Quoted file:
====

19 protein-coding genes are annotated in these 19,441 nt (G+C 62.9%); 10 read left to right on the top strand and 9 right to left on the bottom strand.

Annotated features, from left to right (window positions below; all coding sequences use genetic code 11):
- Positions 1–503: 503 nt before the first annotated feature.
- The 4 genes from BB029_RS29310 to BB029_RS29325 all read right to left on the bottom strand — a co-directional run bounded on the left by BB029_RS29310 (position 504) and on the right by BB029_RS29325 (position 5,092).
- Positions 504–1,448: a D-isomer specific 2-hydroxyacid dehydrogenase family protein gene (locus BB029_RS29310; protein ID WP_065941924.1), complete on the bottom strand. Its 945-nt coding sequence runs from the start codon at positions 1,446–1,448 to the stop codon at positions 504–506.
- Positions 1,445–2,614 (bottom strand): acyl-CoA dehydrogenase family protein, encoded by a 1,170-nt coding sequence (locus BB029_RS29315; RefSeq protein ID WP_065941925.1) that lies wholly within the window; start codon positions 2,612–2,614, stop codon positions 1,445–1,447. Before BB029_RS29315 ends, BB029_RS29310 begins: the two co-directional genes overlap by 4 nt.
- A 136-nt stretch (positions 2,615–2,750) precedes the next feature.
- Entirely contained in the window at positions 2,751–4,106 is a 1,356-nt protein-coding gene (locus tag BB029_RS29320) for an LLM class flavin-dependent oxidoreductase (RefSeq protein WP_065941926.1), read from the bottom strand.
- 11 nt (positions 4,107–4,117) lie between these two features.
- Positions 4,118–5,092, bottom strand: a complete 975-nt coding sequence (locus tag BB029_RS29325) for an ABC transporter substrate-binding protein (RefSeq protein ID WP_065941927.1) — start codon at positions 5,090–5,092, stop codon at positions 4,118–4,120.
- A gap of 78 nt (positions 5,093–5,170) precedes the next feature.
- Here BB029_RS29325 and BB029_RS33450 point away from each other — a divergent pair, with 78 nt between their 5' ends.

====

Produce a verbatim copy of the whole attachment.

19 protein-coding genes are annotated in these 19,441 nt (G+C 62.9%); 10 read left to right on the top strand and 9 right to left on the bottom strand.

Annotated features, from left to right (window positions below; all coding sequences use genetic code 11):
- Positions 1–503: 503 nt before the first annotated feature.
- The 4 genes from BB029_RS29310 to BB029_RS29325 all read right to left on the bottom strand — a co-directional run bounded on the left by BB029_RS29310 (position 504) and on the right by BB029_RS29325 (position 5,092).
- Positions 504–1,448: a D-isomer specific 2-hydroxyacid dehydrogenase family protein gene (locus BB029_RS29310; protein ID WP_065941924.1), complete on the bottom strand. Its 945-nt coding sequence runs from the start codon at positions 1,446–1,448 to the stop codon at positions 504–506.
- Positions 1,445–2,614 (bottom strand): acyl-CoA dehydrogenase family protein, encoded by a 1,170-nt coding sequence (locus BB029_RS29315; RefSeq protein ID WP_065941925.1) that lies wholly within the window; start codon positions 2,612–2,614, stop codon positions 1,445–1,447. Before BB029_RS29315 ends, BB029_RS29310 begins: the two co-directional genes overlap by 4 nt.
- A 136-nt stretch (positions 2,615–2,750) precedes the next feature.
- Entirely contained in the window at positions 2,751–4,106 is a 1,356-nt protein-coding gene (locus tag BB029_RS29320) for an LLM class flavin-dependent oxidoreductase (RefSeq protein WP_065941926.1), read from the bottom strand.
- 11 nt (positions 4,107–4,117) lie between these two features.
- Positions 4,118–5,092, bottom strand: a complete 975-nt coding sequence (locus tag BB029_RS29325) for an ABC transporter substrate-binding protein (RefSeq protein ID WP_065941927.1) — start codon at positions 5,090–5,092, stop codon at positions 4,118–4,120.
- A gap of 78 nt (positions 5,093–5,170) precedes the next feature.
- Here BB029_RS29325 and BB029_RS33450 point away from each other — a divergent pair, with 78 nt between their 5' ends.